As for the Desolation of Smaug, would have been nice to actually see it. Because it was barely portrayed. One would have thought visuals of the Lonely Mountain in all its, you know, deso-frigging-lation, as in “devastation”, “dreariness”, “barrenness”, “ruin”, would have been an integral part of the movie. Nope. And I don’t think the filmmakers understood the reason why it was called “The Lonely Mountain”.

And don’t get me started on what happened once the door into the Mountain was finally opened. While Smaug looked great, this was a complete load of elephant fritters, beyond ridiculous. It blew off the MAIN FRICKING REASON Bilbo was brought along, and how he interacted with Smaug. And why Smaug went bat-guano crazy and attacked Dale. And there the movie stopped.

So, I won’t watch it again. Not on DVD, not on TV. I will probably see the final one next December, hopefully it isn’t destroyed like Desolation. I’m not saying do not go see it. You may love it. Me, nope. It was dark, overly dreary, and had little resemblance to the book. And, really, what comes in the 3rd movie will be even more dreary, if it tracks anything close to the book.

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10 Comments

Comment by rg
2013-12-17 21:19:01

sorry to bother u
New obama theme song
You tube
Mac Davis – Its hard to be Humble -

no comment needed

 
Comment by gitarcarver
2013-12-17 21:25:14

Well, you knew something like this had to happen as the first part of this “trilogy” took some liberties as well.

I could never understand how Jackson could take a single book and make three movies out of it when the Lord of the Rings Trilogy was three books and three movies. Something had to be really stretched or added.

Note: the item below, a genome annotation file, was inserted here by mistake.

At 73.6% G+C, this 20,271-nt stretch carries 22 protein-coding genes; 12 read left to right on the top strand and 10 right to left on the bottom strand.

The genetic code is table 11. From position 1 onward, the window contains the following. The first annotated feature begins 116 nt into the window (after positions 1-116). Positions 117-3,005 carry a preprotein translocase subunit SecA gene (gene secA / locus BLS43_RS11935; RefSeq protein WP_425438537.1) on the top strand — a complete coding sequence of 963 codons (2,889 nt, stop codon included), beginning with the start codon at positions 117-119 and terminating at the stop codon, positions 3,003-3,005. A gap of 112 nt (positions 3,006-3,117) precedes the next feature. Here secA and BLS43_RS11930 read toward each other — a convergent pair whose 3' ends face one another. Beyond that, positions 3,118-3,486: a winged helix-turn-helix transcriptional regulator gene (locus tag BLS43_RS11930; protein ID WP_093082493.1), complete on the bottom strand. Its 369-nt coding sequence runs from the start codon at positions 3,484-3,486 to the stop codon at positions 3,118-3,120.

I haven’t seen it but I suspect that I will agree with your dislike of the liberties taken.

I think you are correct that people who have not read the book will like the movie.

As a side note, I have a friend with a 10 year old daughter who fell in love with the Hobbit / LOTR series on video. She was reading below grade level and the movies have her excited to read the books. She has worked really hard to bring her reading up to grade level this year, all because she wants to read the Hobbit / LOTRs in their entirety.

Her mom hates the whole series (book and movies) so I am encouraging her to keep going. We talk about the movies and characters all the time. I hope she won’t be disappointed when she reads the books and compares them to the movies, but the movies are driving her to read, and I’ll take that.

Sorry you didn’t like the film but I completely understand why.

I promise that next year I won’t send you the DVD for Christmas. ;)

 
Comment by Trish Mac Subscribed to comments via email
2013-12-18 08:03:02

Wow Teach, way to ruin my expectations! But I agree, the first one was good- took a ton of liberties and added crazy stuff to it- but good. The fact that they managed to take the shortest of Tolkein’s hobbit books, and make it into a trilogy should be the first clue.
I don’t know now if I’ll wait for it to come out on DVD or go. Like you, there is rarely anything worth going to a theater to see these days. Will have ot weigh that one.
Git- I love that it’s gotten a child to read-good for you and for her! I believe I will purchase the Hobbit for my 8 year grandson too!

 
Comment by bob sykes
2013-12-18 08:23:22

Tolkien’s LOTR and the Hobbit are subtle Catholic allegories. It is doubtful that a secular progressive like Jackson would recognize this, and it is certain that he would suppress any Christian reference he might spot.